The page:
$\displaystyle \int_0^1 {e^{sin2x}} {cos2x\,dx}$
$\displaystyle \int \frac{e^{2x}}{(1+e^x)^{1/2}}{\,dx}$
can someone help me?
Hi Kokolily, I'll add a picture that hopefully shows the thought process.
In the second problem, the inner function worth identifying as such (by some method or other) is 1 + e^x.
Edit:
Just in case a picture helps...
... where
... is the chain rule. Straight continuous lines differentiate downwards (integrate up) with respect to x, and the straight dashed line similarly but with respect to the dashed balloon expression (which is the inner function of the composite and hence subject to the chain rule).
So, to determine the function F, focus on getting the anti-derivative of 1/2e to the power of the dashed balloon, just like you would if it were 1/2 e to the power of some variable like u.
Call it u, if that helps!
In the second problem, we have a choice between taking e or else $\displaystyle 1 + e^x$ or else $\displaystyle \sqrt{1 + e^x}$ as the most likely inner function... but either way, that makes e^x the 'by-product' derivative of the chain-rule differentiation. Remember a chain-rule differentiation is what we're trying to work backwards through, when we do - or avoid doing - u-substitution.
OK, what happens if we choose e^x...
... no obvious leads, so let's try 1 + e^x...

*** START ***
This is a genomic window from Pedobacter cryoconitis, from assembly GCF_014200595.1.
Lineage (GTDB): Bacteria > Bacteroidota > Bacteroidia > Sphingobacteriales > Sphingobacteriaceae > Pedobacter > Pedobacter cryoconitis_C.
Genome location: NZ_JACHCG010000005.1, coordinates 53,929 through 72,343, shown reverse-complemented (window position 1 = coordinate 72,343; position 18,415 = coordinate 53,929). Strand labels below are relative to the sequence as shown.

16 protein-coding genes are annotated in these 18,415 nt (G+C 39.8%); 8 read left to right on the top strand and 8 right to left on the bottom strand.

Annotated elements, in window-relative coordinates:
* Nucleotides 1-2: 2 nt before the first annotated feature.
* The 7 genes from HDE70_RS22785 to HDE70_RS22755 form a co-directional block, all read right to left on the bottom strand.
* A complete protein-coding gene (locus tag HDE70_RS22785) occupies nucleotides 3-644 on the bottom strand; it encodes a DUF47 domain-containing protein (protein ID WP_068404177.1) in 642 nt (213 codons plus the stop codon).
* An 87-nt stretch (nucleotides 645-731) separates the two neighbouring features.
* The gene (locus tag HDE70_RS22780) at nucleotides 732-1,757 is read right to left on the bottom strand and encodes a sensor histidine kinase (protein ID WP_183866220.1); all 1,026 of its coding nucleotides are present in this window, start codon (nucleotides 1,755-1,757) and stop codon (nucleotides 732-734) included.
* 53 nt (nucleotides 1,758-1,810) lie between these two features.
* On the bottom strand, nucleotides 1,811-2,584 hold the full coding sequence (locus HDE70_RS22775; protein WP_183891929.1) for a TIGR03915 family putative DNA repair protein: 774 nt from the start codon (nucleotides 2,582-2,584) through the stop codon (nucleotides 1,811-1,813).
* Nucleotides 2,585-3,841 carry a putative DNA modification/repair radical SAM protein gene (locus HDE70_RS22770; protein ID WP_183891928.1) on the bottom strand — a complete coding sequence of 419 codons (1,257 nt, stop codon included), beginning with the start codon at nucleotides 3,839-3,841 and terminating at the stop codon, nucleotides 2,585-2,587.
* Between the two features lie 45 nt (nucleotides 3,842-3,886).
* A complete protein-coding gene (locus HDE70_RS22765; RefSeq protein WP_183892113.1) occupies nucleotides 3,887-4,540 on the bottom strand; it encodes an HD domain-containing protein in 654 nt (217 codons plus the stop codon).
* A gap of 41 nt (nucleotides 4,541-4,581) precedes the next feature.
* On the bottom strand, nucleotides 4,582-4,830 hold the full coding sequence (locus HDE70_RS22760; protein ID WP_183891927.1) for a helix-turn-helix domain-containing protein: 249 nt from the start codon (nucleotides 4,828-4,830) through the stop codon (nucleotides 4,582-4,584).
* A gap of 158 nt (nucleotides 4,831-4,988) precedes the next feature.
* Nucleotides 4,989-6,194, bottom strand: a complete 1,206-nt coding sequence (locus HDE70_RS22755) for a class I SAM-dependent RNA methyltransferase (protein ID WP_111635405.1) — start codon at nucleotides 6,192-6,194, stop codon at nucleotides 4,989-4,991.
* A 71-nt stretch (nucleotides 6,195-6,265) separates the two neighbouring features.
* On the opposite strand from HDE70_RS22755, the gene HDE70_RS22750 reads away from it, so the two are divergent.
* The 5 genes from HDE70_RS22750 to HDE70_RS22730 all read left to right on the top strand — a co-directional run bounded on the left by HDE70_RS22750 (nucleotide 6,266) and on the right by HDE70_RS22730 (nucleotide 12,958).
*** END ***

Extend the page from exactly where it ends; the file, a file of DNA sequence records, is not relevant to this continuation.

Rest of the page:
... which is progress, because if we just re-write e^x in terms of u, I mean the dashed balloon...
... then we can see a way ahead, because the fraction breaks nicely into two...
... i.e...
__________________________________________
Don't integrate - balloontegrate!
http://www.ballooncalculus.org/forum/top.php
Draw balloons with LaTeX: http://www.ballooncalculus.org/asy/doc.html
thank you so much.i'll work it out
Edit:
$\displaystyle \int \frac{e^{2x}}{(1+e^x)^{1/2}}{\,dx}$
can anyone show me step by step in solving this question?cz i'm not a fast learner
$\displaystyle u = 1+e^x$
$\displaystyle e^x = u-1$
$\displaystyle du = e^x \, dx$
$\displaystyle \int \frac{e^{x}}{(1+e^x)^{1/2}} \, \cdot e^x \, dx$
substitute ...
$\displaystyle \int \frac{u-1}{u^{1/2}} \, du$
$\displaystyle \int u^{1/2} - u^{-1/2} \, du$
integrate, then back substitute.